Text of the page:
As a voter, I want to hear how. Â What is the big strategy. Â There is some political room for him to maneveur as Harper has really accomplished nothing as part of his northern agenda. Â The Department of National Defence canâ€™t even procure rifles for the Rangers (who arguably donâ€™t need replacements for their bolt action rifles that work really well in the winter). Â Plans for a deepwater port? Â Umm that has gone nowhere. Â
Instead of just matching Harperâ€™s unfulfilled and broken promises with real ideas, Trudeau just floated out some cliches and feel good statements. Â In other words, not much has changed.
This got ugly quickly
"That Justin Trudeau would use Jack Layton’s dying words as a political tool says everything that needs to be said about Justin Trudeau’s judgment and character," Mulcair said.
New Democrat MP Olivia Chow, Layton’s widow, focused her reaction on Prime Minister Stephen Harper.
"I’m quite surprised that the leader of the Liberals used my late husband’s words, but at the end of the day Stephen Harper is the prime minister," Chow said.
"If we are to have a better country, and certainly Canadians deserve a lot better, we need to focus on Stephen Harper. Yes, we are the party of love, hope and optimism and let’s be hopeful. Let’s not be fearful of each other, but let’s train our eyes on the real problem, which is Stephen Harper’s government."
Trudeau, however, was unapologetic, accusing the NDP of being nasty and divisive in the hard-fought campaigns, which saw all three major parties use aggressive tactics.
In other words, it is okay for the NDP to use Laytonâ€™s dying words as a political tool but not Justin Trudeau. I am glad we got that straight.
Doesn’t this mean that the Liberals are doing a better job than the NDP?
OTTAWA – The NDP is steamed about media attention lathered on Justin Trudeau and a party that fell out of public favour over the sponsorship scandal while the official opposition struggles to get ink.
The Liberal leader puts a bong in the window and stumps to tax pot and he’s suddenly prime ministerial after the last guy behind the wheel drove the party into the history books with the worst electoral showing ever, they say.
New Democrats can point to a summer tweet by Trudeau about his wife’s pregnancy that made the front page as another example of adoration.
The Liberals are betting the farm on their leader’s popularity.
Privately, New Democrats grumble about the media love-in and why news outlets don’t press the third-place party and expose its weaknesses and vulnerabilities.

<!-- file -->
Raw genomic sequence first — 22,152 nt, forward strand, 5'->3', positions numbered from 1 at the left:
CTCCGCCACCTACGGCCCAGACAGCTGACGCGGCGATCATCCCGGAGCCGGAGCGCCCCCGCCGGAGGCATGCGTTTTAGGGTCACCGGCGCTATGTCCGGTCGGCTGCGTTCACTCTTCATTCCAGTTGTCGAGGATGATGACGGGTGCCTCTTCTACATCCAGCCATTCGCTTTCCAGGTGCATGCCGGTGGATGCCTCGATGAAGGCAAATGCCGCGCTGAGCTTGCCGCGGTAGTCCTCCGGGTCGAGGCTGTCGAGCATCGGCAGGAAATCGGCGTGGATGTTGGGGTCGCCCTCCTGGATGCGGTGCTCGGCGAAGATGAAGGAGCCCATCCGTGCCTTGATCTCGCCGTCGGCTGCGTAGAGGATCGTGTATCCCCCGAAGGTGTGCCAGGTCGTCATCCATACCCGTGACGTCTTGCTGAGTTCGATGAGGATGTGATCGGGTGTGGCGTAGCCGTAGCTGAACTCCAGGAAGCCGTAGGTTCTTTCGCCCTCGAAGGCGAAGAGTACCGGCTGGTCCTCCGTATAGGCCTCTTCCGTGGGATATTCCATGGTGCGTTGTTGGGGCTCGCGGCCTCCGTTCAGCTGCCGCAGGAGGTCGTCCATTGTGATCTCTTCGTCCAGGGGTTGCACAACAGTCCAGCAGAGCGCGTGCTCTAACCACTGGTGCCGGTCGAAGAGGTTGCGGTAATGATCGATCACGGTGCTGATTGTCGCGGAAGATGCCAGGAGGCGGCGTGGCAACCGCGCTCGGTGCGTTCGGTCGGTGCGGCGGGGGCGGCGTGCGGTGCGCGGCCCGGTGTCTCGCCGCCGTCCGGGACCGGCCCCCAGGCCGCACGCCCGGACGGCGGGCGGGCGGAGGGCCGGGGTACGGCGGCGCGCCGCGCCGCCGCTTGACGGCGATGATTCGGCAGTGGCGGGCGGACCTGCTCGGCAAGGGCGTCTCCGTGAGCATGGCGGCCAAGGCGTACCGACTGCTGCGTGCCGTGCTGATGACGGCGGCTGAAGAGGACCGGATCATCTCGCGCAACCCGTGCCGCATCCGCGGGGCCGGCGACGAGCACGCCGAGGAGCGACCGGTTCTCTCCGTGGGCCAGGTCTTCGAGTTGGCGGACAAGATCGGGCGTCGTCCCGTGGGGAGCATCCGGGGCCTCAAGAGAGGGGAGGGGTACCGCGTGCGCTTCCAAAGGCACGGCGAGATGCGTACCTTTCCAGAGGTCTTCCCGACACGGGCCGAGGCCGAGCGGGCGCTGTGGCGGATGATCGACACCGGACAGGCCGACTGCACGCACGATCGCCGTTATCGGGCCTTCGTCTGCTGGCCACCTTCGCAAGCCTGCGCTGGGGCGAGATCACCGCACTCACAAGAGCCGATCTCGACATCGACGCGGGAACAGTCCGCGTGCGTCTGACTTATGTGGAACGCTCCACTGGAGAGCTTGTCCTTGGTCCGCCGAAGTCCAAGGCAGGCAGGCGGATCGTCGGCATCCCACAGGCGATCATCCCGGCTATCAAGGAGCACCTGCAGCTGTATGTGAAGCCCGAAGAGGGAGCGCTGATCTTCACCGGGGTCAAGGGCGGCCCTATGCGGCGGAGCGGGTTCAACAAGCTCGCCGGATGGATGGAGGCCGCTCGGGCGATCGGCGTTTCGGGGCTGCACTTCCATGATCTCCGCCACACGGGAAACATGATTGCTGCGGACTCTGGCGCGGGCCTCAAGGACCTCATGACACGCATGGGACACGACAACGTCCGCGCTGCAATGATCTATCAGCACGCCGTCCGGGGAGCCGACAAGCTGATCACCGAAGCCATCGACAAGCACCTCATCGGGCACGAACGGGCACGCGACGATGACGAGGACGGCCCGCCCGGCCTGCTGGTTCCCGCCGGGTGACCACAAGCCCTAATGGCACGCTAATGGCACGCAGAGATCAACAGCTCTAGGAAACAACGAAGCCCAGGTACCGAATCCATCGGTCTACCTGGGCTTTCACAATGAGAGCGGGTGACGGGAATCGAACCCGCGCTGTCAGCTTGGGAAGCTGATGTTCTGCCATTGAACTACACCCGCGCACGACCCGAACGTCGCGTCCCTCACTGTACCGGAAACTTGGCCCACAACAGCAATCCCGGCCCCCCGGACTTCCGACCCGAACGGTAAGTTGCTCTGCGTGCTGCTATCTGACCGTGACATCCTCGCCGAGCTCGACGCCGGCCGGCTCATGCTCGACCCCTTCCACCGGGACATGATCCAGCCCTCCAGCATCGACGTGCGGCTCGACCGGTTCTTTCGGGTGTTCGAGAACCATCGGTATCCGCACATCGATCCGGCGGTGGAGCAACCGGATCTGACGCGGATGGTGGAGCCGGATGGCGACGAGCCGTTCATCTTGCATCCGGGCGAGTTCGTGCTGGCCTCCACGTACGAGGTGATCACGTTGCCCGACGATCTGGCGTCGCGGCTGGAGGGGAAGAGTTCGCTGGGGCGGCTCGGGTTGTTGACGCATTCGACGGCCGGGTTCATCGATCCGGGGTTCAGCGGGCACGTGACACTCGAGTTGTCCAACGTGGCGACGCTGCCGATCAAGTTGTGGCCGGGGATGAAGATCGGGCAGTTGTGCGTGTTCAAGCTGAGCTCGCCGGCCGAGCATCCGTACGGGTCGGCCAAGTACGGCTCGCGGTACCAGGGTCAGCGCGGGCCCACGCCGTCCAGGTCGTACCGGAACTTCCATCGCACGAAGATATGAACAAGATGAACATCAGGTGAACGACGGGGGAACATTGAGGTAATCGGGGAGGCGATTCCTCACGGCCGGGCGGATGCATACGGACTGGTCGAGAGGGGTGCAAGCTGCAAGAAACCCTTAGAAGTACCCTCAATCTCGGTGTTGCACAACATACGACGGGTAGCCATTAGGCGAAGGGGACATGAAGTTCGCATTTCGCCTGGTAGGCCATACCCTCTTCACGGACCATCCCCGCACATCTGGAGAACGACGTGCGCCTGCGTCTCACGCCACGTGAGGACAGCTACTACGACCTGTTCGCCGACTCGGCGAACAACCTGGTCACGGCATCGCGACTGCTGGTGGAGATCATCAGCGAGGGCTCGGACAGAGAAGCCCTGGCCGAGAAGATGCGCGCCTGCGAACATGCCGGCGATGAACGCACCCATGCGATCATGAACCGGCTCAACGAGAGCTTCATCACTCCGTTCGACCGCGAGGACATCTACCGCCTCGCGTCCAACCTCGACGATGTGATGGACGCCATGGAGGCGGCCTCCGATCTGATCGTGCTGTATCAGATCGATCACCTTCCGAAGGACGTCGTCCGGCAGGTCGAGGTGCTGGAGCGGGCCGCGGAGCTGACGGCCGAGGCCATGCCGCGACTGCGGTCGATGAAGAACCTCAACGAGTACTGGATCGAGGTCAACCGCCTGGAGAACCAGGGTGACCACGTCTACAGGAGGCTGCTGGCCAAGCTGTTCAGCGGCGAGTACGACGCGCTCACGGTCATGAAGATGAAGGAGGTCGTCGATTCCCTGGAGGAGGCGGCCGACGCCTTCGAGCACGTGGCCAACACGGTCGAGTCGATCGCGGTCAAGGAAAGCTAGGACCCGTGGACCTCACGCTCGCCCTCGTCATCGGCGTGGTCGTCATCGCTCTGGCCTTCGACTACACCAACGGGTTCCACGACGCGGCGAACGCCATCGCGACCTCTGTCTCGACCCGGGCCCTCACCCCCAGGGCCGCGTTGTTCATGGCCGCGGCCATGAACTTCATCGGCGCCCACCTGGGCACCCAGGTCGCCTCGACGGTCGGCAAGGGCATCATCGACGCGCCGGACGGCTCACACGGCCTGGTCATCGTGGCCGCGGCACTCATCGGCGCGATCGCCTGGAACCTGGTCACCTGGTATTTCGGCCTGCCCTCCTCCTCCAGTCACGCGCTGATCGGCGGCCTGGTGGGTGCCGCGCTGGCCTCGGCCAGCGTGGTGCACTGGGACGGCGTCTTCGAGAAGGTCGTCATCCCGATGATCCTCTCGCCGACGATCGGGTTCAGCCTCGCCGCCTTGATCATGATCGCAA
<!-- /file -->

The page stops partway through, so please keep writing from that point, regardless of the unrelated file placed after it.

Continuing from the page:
The NDP spent the summer often being the only opposition party to challenge the Conservatives – its news releases flooding media inboxes and its critics standing before microphones.
Thomas Mulcair spent the better part of the House recess rolling out ideas and initiatives and teeing off on Senate spending abuses.
“When you go into a scrum and look at the body language of the reporters there, they act like groupies. It’s fascinating to watch,” a party official said about Trudeau’s extended honeymoon since his anointment in April.
Other New Democrats are optimistic that interest in Trudeau is waning and that next week’s resumption of Parliament after a month-long prorogation will remind Canadians why the Grits sit in a corner in the Commons.
Pro tip: Winning political parties also don’t allow process stories like this to be written.
Why Harperâ€™s foes need to get off the potÂ by Paul Wells
Liberals, you see, are quite sure every Canadian is a Liberal whose vote was stolen by Conservative skullduggery in the elections of 2006, 2008 and 2011. Canadians, in this view, think marijuana use is harmless fun, and they will blame politicians who want to harsh the national buzz. So a Liberal friend of mine was genuinely surprised when she plunked herself down behind the Liberal party table at a local community event and got her ear bent by voters, many of them from immigrant communities, asking why Trudeau was soft on drugs.Ja
The realization that many Canadians believe illegal drugs should stay illegal is one surprise awaiting the Liberals. Another is that a lot more Canadians have complex, conflicting or frankly hypocritical views on drug policyâ€” but that itâ€™s not drug policy that will determine their next vote. Millions will vote based on their best guess about which party will best ensure a strong economy whose bounties improve their own life and their familyâ€™s. And Justin Trudeau just spent a month talking about something else.
This is something else that Liberals cannot understand: the notion that most Canadians are no longer properly grateful for the work Jean ChrÃ©tien and Paul Martin did to clean up deficits in the 1990s. In fact, a growing number of Canadians, even the ones who donâ€™t smoke a lot of pot, have dim memories of the 1990s or none at all.